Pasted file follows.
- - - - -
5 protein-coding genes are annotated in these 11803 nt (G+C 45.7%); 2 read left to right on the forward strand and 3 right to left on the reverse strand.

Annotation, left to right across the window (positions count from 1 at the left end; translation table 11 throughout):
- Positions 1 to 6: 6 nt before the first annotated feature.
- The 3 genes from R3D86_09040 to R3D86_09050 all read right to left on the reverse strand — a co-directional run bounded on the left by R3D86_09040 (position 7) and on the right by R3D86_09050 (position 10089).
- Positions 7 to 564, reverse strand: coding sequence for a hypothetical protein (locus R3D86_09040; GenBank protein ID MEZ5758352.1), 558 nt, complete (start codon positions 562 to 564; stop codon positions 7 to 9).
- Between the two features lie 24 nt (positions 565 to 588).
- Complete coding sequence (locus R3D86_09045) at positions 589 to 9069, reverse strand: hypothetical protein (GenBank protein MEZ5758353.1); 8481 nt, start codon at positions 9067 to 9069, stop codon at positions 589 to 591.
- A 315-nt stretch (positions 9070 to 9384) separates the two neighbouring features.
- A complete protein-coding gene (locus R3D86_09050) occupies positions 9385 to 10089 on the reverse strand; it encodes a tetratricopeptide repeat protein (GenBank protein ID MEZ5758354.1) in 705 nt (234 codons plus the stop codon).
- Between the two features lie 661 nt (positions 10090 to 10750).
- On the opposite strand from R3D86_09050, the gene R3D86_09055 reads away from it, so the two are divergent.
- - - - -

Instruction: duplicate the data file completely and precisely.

5 protein-coding genes are annotated in these 11803 nt (G+C 45.7%); 2 read left to right on the forward strand and 3 right to left on the reverse strand.

Annotation, left to right across the window (positions count from 1 at the left end; translation table 11 throughout):
- Positions 1 to 6: 6 nt before the first annotated feature.
- The 3 genes from R3D86_09040 to R3D86_09050 all read right to left on the reverse strand — a co-directional run bounded on the left by R3D86_09040 (position 7) and on the right by R3D86_09050 (position 10089).
- Positions 7 to 564, reverse strand: coding sequence for a hypothetical protein (locus R3D86_09040; GenBank protein ID MEZ5758352.1), 558 nt, complete (start codon positions 562 to 564; stop codon positions 7 to 9).
- Between the two features lie 24 nt (positions 565 to 588).
- Complete coding sequence (locus R3D86_09045) at positions 589 to 9069, reverse strand: hypothetical protein (GenBank protein MEZ5758353.1); 8481 nt, start codon at positions 9067 to 9069, stop codon at positions 589 to 591.
- A 315-nt stretch (positions 9070 to 9384) separates the two neighbouring features.
- A complete protein-coding gene (locus R3D86_09050) occupies positions 9385 to 10089 on the reverse strand; it encodes a tetratricopeptide repeat protein (GenBank protein ID MEZ5758354.1) in 705 nt (234 codons plus the stop codon).
- Between the two features lie 661 nt (positions 10090 to 10750).
- On the opposite strand from R3D86_09050, the gene R3D86_09055 reads away from it, so the two are divergent.